How judges, loan officers, and baseball umpires overcompensate for past decisions

The actual title is “Decision-Making under the Gambler’s Fallacy” (pdf) and the authors are daniel Chen, Tobias J. Moskowitz, and Kelly Shue.  Here is one short bit from what is more generally a very interesting paper:

We test our hypothesis in three high-stakes settings: refugee court asylum decisions in the US, a field experiment by Cole et al. (2013) in which experienced loan officers in India review real small-business loan applications in an experimentally controlled environment, and umpire calls of pitches in Major League Baseball games. In each setting, we show that the ordering of cases is likely to be conditionally random. However, decisions are significantly negatively autocorrelated. We estimate that up to 5 percent of decisions are reversed due to the gambler’s fallacy.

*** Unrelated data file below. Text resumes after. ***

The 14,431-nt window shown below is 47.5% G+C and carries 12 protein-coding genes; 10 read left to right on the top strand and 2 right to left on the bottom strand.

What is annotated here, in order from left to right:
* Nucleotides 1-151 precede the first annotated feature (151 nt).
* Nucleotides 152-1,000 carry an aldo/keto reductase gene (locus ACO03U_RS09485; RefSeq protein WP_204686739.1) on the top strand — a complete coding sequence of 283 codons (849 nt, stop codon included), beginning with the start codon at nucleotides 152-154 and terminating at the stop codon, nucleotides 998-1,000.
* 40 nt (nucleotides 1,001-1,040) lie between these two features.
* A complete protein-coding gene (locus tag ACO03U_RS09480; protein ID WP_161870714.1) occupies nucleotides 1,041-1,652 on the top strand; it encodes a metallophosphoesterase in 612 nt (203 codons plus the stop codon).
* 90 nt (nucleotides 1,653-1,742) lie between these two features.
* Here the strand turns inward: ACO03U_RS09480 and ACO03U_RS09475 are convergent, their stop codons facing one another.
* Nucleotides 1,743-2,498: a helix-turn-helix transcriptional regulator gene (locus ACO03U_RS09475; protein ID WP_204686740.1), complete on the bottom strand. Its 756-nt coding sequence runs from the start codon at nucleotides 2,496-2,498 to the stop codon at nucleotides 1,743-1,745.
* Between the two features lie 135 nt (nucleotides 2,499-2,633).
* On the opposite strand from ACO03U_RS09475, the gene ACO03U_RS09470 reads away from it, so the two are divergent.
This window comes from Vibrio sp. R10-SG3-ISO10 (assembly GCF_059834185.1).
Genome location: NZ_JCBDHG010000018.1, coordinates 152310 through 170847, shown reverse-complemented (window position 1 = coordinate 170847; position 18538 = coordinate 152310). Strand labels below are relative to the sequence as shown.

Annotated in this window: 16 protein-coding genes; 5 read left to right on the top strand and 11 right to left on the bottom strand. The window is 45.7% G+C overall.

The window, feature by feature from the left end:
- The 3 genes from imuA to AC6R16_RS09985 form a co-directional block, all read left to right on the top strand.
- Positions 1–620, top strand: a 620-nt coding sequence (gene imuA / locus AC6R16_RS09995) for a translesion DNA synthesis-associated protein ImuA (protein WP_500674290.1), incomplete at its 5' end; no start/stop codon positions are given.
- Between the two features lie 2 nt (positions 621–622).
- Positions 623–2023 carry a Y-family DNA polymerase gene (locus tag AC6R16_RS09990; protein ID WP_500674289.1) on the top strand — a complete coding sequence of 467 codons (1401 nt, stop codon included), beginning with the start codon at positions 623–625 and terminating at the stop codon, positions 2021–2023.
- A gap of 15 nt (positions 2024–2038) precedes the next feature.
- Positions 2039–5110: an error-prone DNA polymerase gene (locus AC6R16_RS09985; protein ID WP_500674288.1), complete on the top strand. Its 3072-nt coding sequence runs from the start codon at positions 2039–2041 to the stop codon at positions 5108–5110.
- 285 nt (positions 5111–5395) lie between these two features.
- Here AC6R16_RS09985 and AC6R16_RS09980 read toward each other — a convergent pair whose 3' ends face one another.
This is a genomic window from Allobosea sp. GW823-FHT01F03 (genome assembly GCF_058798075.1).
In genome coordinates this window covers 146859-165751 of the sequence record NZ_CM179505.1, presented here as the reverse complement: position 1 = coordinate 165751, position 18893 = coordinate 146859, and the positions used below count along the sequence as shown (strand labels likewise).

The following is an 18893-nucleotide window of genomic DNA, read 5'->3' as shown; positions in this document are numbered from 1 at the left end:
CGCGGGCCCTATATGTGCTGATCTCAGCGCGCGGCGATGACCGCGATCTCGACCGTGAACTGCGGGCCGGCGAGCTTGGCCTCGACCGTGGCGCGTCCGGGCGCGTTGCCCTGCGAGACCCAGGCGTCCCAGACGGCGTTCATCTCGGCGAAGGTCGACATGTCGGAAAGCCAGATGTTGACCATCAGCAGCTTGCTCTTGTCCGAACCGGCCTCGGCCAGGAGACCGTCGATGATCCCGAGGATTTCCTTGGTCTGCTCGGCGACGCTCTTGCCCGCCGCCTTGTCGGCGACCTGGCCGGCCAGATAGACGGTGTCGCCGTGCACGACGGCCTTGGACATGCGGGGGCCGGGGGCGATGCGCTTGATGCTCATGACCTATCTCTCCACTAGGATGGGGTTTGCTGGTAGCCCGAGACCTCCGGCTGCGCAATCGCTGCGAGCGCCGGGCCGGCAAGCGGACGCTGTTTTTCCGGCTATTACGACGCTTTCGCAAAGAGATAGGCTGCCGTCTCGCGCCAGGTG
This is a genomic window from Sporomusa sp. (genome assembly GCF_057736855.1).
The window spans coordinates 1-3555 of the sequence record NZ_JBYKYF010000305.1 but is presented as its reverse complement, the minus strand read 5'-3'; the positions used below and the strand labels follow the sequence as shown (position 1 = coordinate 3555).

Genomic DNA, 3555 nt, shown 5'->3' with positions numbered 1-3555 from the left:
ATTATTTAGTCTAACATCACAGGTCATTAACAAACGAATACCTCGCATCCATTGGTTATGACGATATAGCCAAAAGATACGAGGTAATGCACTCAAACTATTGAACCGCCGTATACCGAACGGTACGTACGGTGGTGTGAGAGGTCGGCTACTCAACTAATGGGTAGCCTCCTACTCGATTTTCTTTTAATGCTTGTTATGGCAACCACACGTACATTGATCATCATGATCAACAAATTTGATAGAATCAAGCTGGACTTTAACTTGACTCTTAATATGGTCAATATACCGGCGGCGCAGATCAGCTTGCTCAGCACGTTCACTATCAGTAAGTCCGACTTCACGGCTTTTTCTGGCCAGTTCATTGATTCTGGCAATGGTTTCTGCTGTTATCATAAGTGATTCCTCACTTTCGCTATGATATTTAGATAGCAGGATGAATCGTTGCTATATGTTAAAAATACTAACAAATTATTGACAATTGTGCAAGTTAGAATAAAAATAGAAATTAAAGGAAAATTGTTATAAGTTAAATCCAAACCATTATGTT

To make that more concrete, if a baseball umpire first calls a ball, the next pitch he is more likely to then call a strike.  Of course this may plague your paper refereeing decisions, whether or not you finish your next book, and your dating life.

The original pointer was from Cass Sunstein on Twitter.


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